Plants for dry places
- Look for what’s growing well around your neighbourhood. Things that look great on TV or in a magazine might not thrive in your own patch.
- Edit: Don’t be afraid to dig out things that aren’t doing well- give them to friends in wetter/hotter neighbourhoods
- Group together plants that like the same conditions - eg succulents in a sunny, dry spot (they hate overwatering), woodland shrubs or ferns in shade with deep mulch.
- Start: Some things need water to get established, then can thrive alone. Plant in rainy weather, water and mulch well.
- Seasonal change: Make the most of spring and autumn rains to establish veges
We asked Kāpiti nursery people and garden clubs for their top drought-resistant plants:
Drought-tolerant poppies, statice, lychnis, alstroemeria and pelargoniums
Gazania, aeonium `Schwartzkopf', `Dark delight’ flax and natuve euphoria
Bulbs: The original `camel’ plants with their own water storage to withstand dry months. Choose a variety for flowers from late winter through until autumn: Tulip, daffodil, gladioli, lilies, amaryllis, eucomis
Hot, dry spots: Trees and shrubs: proteas, leucodendron, bottlebrush, ngaio.
Smaller plants: Succulents: sedum, aloe; lavender, tussocks, rosemary, Pimelia, Xeronema, Chinocloa (mini toetoe).
Dune conditions: try natives like muehlenbeckia, spinifex, Coprosma repens (taupata), Coprosma acerosa, Coprosma rhamnoides, manuka, flax.
Check out the booklet A Guide to Growing Native Plants in Kāpiti (on Council’s website).
Dry shade: These can be the trickiest areas. Try rengarenga Arthropodium cirrhatum; astelia eg A. Silver Spear; muttonbird sedge Carex trifida, Kawakawa Macropiper excelsum;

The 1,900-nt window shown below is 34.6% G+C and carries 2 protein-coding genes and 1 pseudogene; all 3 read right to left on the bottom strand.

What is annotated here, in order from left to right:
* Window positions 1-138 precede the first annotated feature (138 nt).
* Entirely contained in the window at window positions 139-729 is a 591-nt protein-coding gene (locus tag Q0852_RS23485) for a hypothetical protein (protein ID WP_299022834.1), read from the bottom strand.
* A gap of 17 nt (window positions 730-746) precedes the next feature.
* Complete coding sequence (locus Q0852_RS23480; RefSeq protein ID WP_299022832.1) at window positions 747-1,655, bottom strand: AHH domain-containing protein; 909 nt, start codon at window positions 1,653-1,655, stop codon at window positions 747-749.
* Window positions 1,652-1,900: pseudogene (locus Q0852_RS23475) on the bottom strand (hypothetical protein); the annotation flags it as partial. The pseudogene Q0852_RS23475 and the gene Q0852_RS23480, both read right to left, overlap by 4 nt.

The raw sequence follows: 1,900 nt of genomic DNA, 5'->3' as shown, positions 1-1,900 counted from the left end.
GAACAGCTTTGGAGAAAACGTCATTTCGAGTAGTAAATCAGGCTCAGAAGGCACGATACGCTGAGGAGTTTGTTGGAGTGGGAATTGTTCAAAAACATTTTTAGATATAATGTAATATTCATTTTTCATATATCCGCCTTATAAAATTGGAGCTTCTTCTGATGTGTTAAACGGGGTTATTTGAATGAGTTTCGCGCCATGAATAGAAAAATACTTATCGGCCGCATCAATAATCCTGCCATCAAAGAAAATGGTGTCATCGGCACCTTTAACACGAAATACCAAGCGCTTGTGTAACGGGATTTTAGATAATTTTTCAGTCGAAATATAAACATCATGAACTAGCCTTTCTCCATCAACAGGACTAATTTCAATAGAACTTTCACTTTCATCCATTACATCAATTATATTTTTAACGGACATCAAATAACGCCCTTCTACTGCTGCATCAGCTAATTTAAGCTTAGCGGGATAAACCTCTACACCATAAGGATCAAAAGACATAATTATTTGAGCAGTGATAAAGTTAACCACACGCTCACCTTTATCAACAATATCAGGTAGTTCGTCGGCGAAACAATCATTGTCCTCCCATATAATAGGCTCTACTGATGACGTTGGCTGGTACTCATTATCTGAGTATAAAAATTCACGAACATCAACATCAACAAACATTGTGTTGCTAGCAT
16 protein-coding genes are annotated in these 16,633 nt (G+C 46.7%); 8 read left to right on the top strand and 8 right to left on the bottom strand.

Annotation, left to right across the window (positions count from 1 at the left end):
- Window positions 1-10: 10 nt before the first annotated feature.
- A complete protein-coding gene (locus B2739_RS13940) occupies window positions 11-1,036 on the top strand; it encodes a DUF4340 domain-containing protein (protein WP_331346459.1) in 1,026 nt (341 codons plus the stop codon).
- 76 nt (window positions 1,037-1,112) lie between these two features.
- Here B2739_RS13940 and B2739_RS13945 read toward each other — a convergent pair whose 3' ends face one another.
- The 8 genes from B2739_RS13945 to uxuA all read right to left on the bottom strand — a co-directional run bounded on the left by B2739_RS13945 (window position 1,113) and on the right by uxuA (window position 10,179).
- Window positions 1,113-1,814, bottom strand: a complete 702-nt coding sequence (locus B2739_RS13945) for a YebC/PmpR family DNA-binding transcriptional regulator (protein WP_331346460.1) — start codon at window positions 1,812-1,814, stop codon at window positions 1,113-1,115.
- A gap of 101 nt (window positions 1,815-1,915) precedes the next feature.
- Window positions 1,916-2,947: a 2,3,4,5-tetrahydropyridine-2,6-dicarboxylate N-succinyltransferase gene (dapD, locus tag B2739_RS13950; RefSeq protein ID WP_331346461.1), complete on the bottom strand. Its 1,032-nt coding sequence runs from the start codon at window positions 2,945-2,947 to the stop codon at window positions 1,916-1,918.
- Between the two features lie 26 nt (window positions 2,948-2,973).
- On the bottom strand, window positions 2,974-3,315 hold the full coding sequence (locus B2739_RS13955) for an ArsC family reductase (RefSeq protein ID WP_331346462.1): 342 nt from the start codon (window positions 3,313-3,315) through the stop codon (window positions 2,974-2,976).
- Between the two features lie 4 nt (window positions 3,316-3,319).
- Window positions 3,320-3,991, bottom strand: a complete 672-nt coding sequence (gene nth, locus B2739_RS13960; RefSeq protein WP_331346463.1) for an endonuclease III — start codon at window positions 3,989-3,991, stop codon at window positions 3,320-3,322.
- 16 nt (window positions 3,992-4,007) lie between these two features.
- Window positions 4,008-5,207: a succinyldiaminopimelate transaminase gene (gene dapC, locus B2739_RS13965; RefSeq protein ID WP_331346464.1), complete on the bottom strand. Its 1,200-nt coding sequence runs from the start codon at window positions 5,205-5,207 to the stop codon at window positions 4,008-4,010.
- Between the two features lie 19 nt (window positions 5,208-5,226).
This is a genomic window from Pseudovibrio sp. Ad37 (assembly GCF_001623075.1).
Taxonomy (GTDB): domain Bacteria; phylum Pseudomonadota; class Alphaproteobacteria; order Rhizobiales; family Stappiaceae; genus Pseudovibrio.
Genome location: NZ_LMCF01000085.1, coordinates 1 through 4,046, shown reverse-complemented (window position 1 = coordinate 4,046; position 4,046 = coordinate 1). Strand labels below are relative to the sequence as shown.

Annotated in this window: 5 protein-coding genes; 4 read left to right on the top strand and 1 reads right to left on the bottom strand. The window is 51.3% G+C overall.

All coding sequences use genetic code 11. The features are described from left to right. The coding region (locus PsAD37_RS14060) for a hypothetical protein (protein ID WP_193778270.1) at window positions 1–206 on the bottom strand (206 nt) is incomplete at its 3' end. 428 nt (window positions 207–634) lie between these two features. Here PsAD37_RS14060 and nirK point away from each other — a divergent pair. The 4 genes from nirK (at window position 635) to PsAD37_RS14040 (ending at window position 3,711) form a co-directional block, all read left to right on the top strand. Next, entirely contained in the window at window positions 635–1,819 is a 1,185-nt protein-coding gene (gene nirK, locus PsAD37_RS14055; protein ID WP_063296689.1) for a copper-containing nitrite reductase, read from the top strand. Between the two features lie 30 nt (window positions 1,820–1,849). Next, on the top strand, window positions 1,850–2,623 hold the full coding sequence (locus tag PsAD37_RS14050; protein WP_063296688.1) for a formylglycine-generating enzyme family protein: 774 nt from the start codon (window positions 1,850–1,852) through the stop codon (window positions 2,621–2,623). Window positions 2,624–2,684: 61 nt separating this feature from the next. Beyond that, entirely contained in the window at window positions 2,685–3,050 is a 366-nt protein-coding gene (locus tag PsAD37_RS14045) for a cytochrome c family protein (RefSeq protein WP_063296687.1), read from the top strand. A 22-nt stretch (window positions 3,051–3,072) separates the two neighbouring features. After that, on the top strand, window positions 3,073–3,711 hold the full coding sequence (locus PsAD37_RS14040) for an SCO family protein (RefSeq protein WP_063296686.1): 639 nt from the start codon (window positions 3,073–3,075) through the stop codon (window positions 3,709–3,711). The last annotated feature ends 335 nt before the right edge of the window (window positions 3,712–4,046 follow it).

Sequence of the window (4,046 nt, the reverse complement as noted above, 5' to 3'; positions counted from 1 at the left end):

Windy, exposed areas: Ngaio Myoporum laetum, harakeke/flax Phormium, taupata Coprosma repens; Brachyglottis greyii, Hebe spp;
Flowers: Establish these between autumn and spring if possible so they can survive summer droughts.
Kangaroo paw Anigozanthus; lamb’s ear Stachys byzantina; lavender; Iris spp; Gypsophila; Sedum; Alstroemeria; Gazania, Osteospermum, Verbena bonariensis, Grevillea, wallflowers.
Annuals: many will selfsow and return year after year: Lychnis, hollyhocks, Echium, Calendula, Coreopsis, poppies of all kinds.
Roses: Rugosa (eg Roseraie de l’Hay, Blanc Double de Coubert) and gallica roses originate in dry sandy conditions, and are fragrant and tough.
Herbs: Many herbs, especially those originating around the Mediterranean, are well suited to dry conditions; in fact over-rich soil shortens their lives. Rosemary, lavender, thyme, sage, chives, oregano, lemon verbena, lemon balm, bay, pineapple sage.
Fruit: Bear in mind that crops will always be better the more water they get. Greywater systems are a great way to water fruit trees every time you have a shower or wash clothes.
Grapes do well on a hot sunny wall. Bishop Pompallier, a dark red table grape.
Stonefruit Can handle drought once they get their roots down.
Peaches grow well in sandy soil, especially white-fleshed peaches like `River’. They are however prone to leaf curl without shelter though from cold winds.
Plums: do well once established. `Hawera’ is dark-fleshed and self fertile. `Billington’ is reliable, cropping in January.
Citrus do best in a sheltered microclimate with plenty of mulch. Lemons, grapefruit and kumquats are cold-hardiest (but still don’t like hard frosts while young) followed by mandarins, Tahitian limes, kaffir limes and oranges.